Dartmouth, Nova Scotia – As Nova Scotia’s Provincial Police, road safety is a top priority. In an effort to keep citizens informed about enforcement on our roadways, the Nova Scotia RCMP is releasing statistics for all RCMP detachments in Nova Scotia for June 2020 on drivers charged for driving impaired by drugs or alcohol.
For the month of June 2020, Nova Scotia RCMP charged 189 drivers with impaired related offences.
63 charged with Impaired Operation of a Conveyance by Alcohol
40 charged with Impaired Operation of a Conveyance by Drug
15 charged with Refusal of a Demand Made by a Peace Officer
71 issued driving suspensions for Operating a Conveyance While Having Consumed Alcohol.
Impaired driving investigations can be complex, especially when they involve both alcohol and drugs. This is why Nova Scotia RCMP officers receive a variety of training, and have several tools at their disposal. In Nova Scotia, there are approximately 250 RCMP members with training related to drug-impaired driving, 33 of whom are Drug Recognition Experts (DREs). Nova Scotia RCMP also has 427 trained breath technicians who are qualified to operate instruments that determine a driver’s blood alcohol concentration.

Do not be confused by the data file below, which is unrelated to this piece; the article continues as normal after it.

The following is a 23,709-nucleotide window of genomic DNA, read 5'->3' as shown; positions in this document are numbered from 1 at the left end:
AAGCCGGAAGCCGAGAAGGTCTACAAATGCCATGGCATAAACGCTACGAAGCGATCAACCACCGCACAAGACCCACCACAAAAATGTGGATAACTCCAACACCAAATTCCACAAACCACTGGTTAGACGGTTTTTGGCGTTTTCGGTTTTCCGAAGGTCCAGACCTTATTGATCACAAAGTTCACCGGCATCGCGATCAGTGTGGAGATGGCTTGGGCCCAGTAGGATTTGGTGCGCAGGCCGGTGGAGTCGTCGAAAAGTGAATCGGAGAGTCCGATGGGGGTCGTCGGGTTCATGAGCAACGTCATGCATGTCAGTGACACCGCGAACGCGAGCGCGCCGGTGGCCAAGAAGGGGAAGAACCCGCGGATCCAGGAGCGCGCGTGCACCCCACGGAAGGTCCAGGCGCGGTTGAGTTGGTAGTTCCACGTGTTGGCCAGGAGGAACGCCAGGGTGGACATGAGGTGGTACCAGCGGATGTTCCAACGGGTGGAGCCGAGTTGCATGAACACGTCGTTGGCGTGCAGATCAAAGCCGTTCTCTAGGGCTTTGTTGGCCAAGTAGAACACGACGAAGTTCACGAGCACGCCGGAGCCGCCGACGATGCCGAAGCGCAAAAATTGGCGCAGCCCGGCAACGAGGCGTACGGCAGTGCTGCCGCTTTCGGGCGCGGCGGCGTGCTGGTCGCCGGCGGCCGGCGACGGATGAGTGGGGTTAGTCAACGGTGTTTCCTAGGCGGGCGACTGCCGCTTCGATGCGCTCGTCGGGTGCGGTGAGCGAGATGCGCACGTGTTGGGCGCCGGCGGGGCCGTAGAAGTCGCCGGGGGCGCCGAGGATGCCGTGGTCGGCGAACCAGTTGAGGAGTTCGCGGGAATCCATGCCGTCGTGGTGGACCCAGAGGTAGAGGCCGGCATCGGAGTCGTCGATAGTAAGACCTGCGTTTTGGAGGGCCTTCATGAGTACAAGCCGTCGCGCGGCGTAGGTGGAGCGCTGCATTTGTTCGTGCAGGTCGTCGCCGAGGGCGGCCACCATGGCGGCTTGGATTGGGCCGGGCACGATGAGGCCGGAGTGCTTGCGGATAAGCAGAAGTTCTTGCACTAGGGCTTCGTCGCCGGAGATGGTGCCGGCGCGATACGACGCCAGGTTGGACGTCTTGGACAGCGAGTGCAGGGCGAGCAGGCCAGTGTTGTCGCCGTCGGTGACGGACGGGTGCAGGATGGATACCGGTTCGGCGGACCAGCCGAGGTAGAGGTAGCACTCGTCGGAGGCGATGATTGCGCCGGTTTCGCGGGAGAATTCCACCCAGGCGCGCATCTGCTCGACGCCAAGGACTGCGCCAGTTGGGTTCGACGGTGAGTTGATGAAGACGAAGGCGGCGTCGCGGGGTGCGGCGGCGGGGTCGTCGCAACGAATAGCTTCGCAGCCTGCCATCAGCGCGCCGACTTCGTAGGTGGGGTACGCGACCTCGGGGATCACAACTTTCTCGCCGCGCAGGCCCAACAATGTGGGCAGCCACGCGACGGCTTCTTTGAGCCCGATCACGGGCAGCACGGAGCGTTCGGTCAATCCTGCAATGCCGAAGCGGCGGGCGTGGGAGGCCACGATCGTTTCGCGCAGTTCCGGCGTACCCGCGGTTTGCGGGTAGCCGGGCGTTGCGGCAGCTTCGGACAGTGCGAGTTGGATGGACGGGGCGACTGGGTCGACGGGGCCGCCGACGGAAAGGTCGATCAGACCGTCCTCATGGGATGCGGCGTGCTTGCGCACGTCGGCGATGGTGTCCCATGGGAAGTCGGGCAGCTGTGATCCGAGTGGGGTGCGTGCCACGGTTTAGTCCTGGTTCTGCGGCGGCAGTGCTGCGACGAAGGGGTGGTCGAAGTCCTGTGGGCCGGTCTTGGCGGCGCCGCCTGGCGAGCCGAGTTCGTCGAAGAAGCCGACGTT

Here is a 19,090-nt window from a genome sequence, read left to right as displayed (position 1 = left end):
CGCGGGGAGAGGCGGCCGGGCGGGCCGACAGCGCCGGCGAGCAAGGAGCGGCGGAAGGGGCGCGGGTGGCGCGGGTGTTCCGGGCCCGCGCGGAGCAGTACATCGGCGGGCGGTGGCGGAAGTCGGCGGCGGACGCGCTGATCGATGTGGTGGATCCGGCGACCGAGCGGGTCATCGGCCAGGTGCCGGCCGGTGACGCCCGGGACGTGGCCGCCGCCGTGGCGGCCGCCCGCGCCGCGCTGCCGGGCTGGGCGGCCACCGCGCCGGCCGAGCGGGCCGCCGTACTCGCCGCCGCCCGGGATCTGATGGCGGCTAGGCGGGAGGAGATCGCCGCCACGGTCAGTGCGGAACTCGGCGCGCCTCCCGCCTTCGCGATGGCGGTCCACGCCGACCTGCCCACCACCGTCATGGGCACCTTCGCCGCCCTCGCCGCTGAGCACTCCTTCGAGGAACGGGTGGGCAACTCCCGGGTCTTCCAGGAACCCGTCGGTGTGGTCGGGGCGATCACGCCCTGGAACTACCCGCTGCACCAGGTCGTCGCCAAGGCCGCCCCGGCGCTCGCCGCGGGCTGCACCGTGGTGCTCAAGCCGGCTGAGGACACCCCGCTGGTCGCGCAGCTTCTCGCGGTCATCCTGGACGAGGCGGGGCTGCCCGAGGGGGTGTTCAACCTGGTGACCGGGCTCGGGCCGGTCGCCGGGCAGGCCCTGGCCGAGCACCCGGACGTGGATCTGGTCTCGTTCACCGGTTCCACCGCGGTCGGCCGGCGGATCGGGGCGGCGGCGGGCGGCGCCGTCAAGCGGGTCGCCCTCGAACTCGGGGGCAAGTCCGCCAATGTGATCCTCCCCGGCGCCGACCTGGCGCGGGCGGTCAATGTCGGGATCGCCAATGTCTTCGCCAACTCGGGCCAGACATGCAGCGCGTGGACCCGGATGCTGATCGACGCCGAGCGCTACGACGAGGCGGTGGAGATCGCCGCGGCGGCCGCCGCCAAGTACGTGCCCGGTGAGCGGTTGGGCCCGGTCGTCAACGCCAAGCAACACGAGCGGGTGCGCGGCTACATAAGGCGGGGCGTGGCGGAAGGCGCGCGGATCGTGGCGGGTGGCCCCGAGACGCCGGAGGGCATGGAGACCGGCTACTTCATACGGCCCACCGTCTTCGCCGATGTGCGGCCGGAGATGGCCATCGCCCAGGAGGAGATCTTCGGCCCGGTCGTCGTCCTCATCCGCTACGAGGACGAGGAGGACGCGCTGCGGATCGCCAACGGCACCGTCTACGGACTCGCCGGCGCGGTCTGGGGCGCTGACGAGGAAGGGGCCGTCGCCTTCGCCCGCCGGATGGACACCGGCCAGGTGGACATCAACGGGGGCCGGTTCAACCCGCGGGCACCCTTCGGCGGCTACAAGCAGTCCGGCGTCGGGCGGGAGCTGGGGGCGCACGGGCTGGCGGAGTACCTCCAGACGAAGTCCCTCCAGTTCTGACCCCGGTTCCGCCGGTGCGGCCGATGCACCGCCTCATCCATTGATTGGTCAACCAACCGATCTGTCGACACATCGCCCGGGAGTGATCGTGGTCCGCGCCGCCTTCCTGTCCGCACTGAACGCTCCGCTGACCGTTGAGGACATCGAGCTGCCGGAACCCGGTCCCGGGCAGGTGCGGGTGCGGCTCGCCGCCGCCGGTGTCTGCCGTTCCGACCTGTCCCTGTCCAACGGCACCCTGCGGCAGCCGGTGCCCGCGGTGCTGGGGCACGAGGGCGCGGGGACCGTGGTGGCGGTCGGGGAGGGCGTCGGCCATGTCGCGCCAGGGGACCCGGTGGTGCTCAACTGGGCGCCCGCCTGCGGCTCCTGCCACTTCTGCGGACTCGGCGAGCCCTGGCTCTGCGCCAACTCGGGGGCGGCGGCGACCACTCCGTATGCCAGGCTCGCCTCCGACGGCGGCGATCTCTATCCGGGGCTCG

Failure or refusal to comply with a demand made by a peace officer for a sample for testing sobriety can result in criminal charges that have the same penalties as impaired driving. There are range of fines and periods of driving prohibition for those convicted of driving while impaired by alcohol or drugs.
Citizens are asked to call 911 immediately if you see a driver who is driving erratically or unsafely.
Here are some signs of an impaired driver to watch for:
Driving unreasonably fast, slow or at an inconsistent speed
Drifting in and out of lanes
Tailgating and changing lanes frequently
Making exceptionally wide turns
Changing lanes or passing without sufficient clearance
Overshooting or stopping well before stop signs or stop lights
Disregarding signals and lights
Approaching signals or leaving intersections too quickly or slowly
Driving without headlights, failing to lower high beams or leaving turn signals on
Driving with windows open in cold or inclement weather
Once you call 911, you will be asked to provide the following:
· Your location
A description of the vehicle, including the license plate number, colour, make and model
The direction of travel for the vehicle
A description of the driver if visible.
Nova Scotia RCMP
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